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Second Circuit Finds HUD Assignees Immune from State Statute of Limitations Claims

The mortgage foreclosure world continues to experience change at a moment's notice. Lenders continue to defend against borrower actions seeking to discharge their mortgages as time-barred, which in turn has led to the development of several defenses supported by the appellate courts. Whether it is lack of standing to accelerate the mortgage debt, revocation, or re-affirmation of the debt, all of these defenses are not as interesting—and powerful—as full immunity from the statute of limitations. In Windward Bora, LLC v. Wilmington Savings Fund Society, FSB, that's exactly what the Second Circuit found, and its decision could have a substantial impact for lenders in New York and elsewhere.

Housing and finance conceptIn Windward Bora, LLC v. Wilmington Savings Fund Society, FSB, the new title holder, Windward Bora, LLC, filed an action to discharge Wilmington's mortgage as time-barred. They argued that the mortgage debt was accelerated more than six years prior, putting it outside of New York's statute of limitations for installment contracts, and was therefore unenforceable. At summary judgment, Wilmington argued, among other things, that as an HUD assignee and holder of an FHA insured mortgage, it was entitled to immunity from the state statute of limitations. The district court agreed and on appeal, the Second Circuit affirmed.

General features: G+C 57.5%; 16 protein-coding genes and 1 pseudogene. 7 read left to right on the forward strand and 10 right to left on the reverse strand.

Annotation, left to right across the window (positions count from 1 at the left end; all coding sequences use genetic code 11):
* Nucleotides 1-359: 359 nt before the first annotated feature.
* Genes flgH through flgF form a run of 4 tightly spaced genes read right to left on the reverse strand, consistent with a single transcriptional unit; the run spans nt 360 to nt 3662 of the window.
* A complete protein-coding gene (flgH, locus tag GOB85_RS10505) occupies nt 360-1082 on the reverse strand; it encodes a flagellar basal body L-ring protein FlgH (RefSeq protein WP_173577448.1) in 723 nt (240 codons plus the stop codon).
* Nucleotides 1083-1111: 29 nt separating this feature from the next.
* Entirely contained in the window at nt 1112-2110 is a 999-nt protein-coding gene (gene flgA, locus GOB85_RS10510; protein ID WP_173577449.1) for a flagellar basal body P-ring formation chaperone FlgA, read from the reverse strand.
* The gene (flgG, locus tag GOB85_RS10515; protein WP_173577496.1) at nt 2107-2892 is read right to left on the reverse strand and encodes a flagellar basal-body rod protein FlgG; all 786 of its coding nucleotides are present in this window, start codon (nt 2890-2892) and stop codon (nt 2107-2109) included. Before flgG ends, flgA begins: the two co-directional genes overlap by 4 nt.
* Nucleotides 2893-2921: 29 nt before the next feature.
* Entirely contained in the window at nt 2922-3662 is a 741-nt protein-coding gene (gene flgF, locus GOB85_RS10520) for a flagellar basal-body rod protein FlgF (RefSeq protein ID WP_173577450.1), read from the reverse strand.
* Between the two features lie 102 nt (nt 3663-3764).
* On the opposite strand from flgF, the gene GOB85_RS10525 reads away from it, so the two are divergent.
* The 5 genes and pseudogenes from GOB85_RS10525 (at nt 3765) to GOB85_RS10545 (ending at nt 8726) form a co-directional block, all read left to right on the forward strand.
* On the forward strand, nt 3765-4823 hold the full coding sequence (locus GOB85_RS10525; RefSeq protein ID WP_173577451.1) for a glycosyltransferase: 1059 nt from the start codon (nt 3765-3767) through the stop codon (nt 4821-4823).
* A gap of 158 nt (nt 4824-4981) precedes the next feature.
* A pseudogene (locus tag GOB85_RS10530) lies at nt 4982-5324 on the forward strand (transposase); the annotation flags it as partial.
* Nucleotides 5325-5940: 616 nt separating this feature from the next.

Deciding this issue for the first time, the Second Circuit joined its sister circuits by finding that HUD loans enjoy immunity to state statute of limitations claims. With that in mind, the court found that Wilmington, as HUD's assignee of the mortgage debt, was entitled to immunity from the statute of limitations. Accordingly, Wilmington's mortgage could not be discharged as time-barred and Windward's action was properly dismissed. Notably, the court did not rule on whether the mortgage being FHA-insured had any effect in providing immunity; it found it unnecessary to do so since Wilmington was already found to be immune and the action dismissed.

This decision illustrates how alternate defenses are available to mortgage lenders who hold or own outstanding FHA-insured loans that have been assigned from HUD. Mortgage lenders should evaluate their loans to determine if this effective, available defense, applies as actions continue to be filed against them.

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